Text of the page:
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Chemical tanker procedure : Liaison between ship and shore

Operations concerning cargo handling, tank cleaning and pre-wash, ballasting and bunkering require an exchange of information between the ship and terminal before the ship arrives or after arrival. Each ship or company should have procedures for information to be exchanged between ship and terminal before a cargo operation commences.

The following is a possible checklist of items that could be considered for inclusion in such an information exchange:

chemical tanker navigation at sea
1. The maximum draught of the ship and maximum light freeboard.

2. Cargo specifications, to include the proper bulk shipping names, the nominated quantities to be transferred, expected temperature during transfer, flashpoint (where applicable), specific gravity, the MARPOL pollution category if applicable, and any viscosity and solidifying information.

3. Availability of emergency and health data for each cargo to be handled.

4. Where the ship has part cargoes which will remain on board, the cargo name, volume and tank distribution of each cargo.

5. Any unusual characteristics of the cargo requiring special attention.

6. Proposed disposition of nominated cargo and preferred order of loading or discharge.

7. Details of cargo tank preparation for-loading, including previous cargo carried, method of tank cleaning (if any), state of the cargo tanks and lines, and water dips in cargo tanks (where applicable).

8. Number and sizes of hoses or arms to be used, manifold connections required for each cargo to be handled and any limitations on the movement of hoses or arms.

9. Maximum pumping rates and maximum pressure -available at the ship/shore cargo connection, and any restrictions due to inherent properties of the cargo.

10. Communication system for cargo control, including the signal for emergency stop.

11. Restrictions relating to electrostatic properties of a product, and precautions to prevent the generation of hazardous static electricity charges.

12. The use of automatic emergency shutdown valves, and their closing period.

13. Tank venting requirements and details of any required vapour return lines.

14. Tank environmental control requirements, e.g. drying and inert gas, and quality of inert gas (if applicable).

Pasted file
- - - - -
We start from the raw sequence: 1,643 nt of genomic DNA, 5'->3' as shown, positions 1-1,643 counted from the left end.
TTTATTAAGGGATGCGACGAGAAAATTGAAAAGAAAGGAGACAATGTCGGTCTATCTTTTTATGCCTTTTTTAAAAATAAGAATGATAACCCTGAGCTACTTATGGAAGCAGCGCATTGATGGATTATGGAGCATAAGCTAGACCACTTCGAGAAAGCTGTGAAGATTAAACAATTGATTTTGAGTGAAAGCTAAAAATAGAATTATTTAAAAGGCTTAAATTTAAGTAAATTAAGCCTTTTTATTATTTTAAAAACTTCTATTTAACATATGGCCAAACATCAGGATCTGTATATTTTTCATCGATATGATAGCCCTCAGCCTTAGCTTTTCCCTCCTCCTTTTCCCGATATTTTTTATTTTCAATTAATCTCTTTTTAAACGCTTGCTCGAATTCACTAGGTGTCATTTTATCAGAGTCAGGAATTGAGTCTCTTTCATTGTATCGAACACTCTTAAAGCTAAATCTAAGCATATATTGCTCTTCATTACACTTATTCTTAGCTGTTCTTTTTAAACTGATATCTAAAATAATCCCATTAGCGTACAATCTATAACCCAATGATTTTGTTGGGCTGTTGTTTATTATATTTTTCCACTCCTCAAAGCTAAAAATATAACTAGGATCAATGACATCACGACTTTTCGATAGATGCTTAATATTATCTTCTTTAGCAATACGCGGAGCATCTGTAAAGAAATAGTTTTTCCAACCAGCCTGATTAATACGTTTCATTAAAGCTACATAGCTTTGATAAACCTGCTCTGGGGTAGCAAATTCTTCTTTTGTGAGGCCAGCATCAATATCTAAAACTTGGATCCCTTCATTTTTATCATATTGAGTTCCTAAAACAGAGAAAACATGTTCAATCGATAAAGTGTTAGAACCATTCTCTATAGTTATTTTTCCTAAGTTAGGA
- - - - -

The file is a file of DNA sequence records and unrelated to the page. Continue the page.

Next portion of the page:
15. Whether foot samples or normal samples are to be taken, and any suspension of cargo operation while samples are being analysed.

16. Terminal or port regulations on pre-washing of cargo tanks alongside the berth, and details of reception facilities available to receive slops (if applicable).

17. Mandatory pre-wash requirements, cargo names and quantity of washings for discharge to reception facilities, and quantity, quality and disposition of slops (if applicable).

18. Whether alongside tank cleaning is required in addition to pre-wash.

19. Ballasting or deballasting requirements of the ship: if deballasting, the disposition, composition and quantities of ballast on board together with time required for discharge; if ballasting, the approximate time of commencement and the duration of ballasting into ballast or cargo tanks that will impinge upon cargo operations.

20. Proposed bunker handling to be done during port visit, including time, location of bunker manifold, whether delivery is to be from barge or quay, and whether cargo transfer will be interrupted.

21. Any other limitations at the terminal.

22. Measures to prevent accidental exposure of personnel to cargo vapours or contact with cargo liquids.

23. Action to be taken in the event of spills or leaks.

Loading plan

On the basis of the information exchanged, an operational plan for the order of cargo handling should be made by the responsible officer covering the items felt to be significant, including a cargo plan showing cargo distribution. The operational plan should include indications of the expected duration of the operation, and the sequence in which the ship's tanks are to be loaded or discharged.

Ship/Shore Safety Checklist